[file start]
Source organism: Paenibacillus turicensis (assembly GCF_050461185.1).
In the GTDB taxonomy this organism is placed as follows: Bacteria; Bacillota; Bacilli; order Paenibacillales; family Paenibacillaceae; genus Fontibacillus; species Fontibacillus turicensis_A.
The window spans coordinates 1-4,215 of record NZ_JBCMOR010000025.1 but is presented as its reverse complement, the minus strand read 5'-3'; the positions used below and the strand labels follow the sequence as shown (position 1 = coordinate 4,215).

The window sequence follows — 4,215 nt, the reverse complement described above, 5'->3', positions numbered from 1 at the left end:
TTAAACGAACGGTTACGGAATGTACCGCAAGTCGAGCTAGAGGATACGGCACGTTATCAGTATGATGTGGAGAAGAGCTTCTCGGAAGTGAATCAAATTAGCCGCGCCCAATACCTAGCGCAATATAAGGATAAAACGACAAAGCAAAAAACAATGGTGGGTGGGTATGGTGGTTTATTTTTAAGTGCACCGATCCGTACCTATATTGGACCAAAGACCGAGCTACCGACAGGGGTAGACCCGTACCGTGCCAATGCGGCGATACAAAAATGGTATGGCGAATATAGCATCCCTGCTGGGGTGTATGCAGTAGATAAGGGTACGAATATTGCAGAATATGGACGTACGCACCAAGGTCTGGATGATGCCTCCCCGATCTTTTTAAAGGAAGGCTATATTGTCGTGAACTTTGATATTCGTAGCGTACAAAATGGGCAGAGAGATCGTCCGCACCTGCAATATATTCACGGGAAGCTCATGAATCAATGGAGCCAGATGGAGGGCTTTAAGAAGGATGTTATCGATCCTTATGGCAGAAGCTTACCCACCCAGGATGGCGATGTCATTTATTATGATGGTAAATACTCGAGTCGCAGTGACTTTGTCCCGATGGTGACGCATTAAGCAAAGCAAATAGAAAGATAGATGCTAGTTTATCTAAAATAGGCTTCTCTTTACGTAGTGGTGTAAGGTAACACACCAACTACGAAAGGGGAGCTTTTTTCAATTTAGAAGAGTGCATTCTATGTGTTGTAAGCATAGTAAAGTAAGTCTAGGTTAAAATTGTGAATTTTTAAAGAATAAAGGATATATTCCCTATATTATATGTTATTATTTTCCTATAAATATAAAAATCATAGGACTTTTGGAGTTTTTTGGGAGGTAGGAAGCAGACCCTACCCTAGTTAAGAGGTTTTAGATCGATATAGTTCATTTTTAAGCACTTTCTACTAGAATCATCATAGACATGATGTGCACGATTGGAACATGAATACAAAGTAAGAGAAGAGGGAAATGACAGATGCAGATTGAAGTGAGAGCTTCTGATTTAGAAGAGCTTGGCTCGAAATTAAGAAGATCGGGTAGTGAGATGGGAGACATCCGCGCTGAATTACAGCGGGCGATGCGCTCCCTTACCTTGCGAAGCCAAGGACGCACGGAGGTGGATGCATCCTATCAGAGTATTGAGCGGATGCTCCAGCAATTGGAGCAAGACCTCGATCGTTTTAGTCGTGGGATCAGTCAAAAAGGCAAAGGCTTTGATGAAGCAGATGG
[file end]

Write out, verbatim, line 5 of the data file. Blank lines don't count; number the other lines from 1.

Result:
TTAAACGAACGGTTACGGAATGTACCGCAAGTCGAGCTAGAGGATACGGCACGTTATCAGTATGATGTGGAGAAGAGCTTCTCGGAAGTGAATCAAATTAGCCGCGCCCAATACCTAGCGCAATATAAGGATAAAACGACAAAGCAAAAAACAATGGTGGGTGGGTATGGTGGTTTATTTTTAAGTGCACCGATCCGTACCTATATTGGACCAAAGACCGAGCTACCGACAGGGGTAGACCCGTACCGTGCCAATGCGGCGATACAAAAATGGTATGGCGAATATAGCATCCCTGCTGGGGTGTATGCAGTAGATAAGGGTACGAATATTGCAGAATATGGACGTACGCACCAAGGTCTGGATGATGCCTCCCCGATCTTTTTAAAGGAAGGCTATATTGTCGTGAACTTTGATATTCGTAGCGTACAAAATGGGCAGAGAGATCGTCCGCACCTGCAATATATTCACGGGAAGCTCATGAATCAATGGAGCCAGATGGAGGGCTTTAAGAAGGATGTTATCGATCCTTATGGCAGAAGCTTACCCACCCAGGATGGCGATGTCATTTATTATGATGGTAAATACTCGAGTCGCAGTGACTTTGTCCCGATGGTGACGCATTAAGCAAAGCAAATAGAAAGATAGATGCTAGTTTATCTAAAATAGGCTTCTCTTTACGTAGTGGTGTAAGGTAACACACCAACTACGAAAGGGGAGCTTTTTTCAATTTAGAAGAGTGCATTCTATGTGTTGTAAGCATAGTAAAGTAAGTCTAGGTTAAAATTGTGAATTTTTAAAGAATAAAGGATATATTCCCTATATTATATGTTATTATTTTCCTATAAATATAAAAATCATAGGACTTTTGGAGTTTTTTGGGAGGTAGGAAGCAGACCCTACCCTAGTTAAGAGGTTTTAGATCGATATAGTTCATTTTTAAGCACTTTCTACTAGAATCATCATAGACATGATGTGCACGATTGGAACATGAATACAAAGTAAGAGAAGAGGGAAATGACAGATGCAGATTGAAGTGAGAGCTTCTGATTTAGAAGAGCTTGGCTCGAAATTAAGAAGATCGGGTAGTGAGATGGGAGACATCCGCGCTGAATTACAGCGGGCGATGCGCTCCCTTACCTTGCGAAGCCAAGGACGCACGGAGGTGGATGCATCCTATCAGAGTATTGAGCGGATGCTCCAGCAATTGGAGCAAGACCTCGATCGTTTTAGTCGTGGGATCAGTCAAAAAGGCAAAGGCTTTGATGAAGCAGATGG